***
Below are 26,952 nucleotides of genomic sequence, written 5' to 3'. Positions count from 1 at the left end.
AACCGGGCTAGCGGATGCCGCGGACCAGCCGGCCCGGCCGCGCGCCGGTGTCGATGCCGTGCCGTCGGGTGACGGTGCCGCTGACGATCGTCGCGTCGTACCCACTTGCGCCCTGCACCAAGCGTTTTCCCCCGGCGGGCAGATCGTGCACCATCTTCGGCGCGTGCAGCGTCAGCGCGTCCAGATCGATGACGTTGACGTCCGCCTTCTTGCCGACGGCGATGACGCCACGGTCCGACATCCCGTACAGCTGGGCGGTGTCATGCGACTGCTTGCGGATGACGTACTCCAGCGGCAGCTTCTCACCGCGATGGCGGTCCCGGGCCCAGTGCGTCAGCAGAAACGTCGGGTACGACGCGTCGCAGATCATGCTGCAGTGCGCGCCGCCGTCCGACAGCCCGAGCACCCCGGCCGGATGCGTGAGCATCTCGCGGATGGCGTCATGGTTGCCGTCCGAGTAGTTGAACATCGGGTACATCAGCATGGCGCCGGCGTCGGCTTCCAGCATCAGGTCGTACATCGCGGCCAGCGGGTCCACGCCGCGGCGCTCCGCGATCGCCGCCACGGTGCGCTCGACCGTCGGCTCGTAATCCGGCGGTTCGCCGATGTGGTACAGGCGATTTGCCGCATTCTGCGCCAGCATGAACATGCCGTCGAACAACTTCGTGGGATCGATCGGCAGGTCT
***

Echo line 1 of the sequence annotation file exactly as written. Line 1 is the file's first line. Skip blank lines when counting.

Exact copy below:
Below are 26,952 nucleotides of genomic sequence, written 5' to 3'. Positions count from 1 at the left end.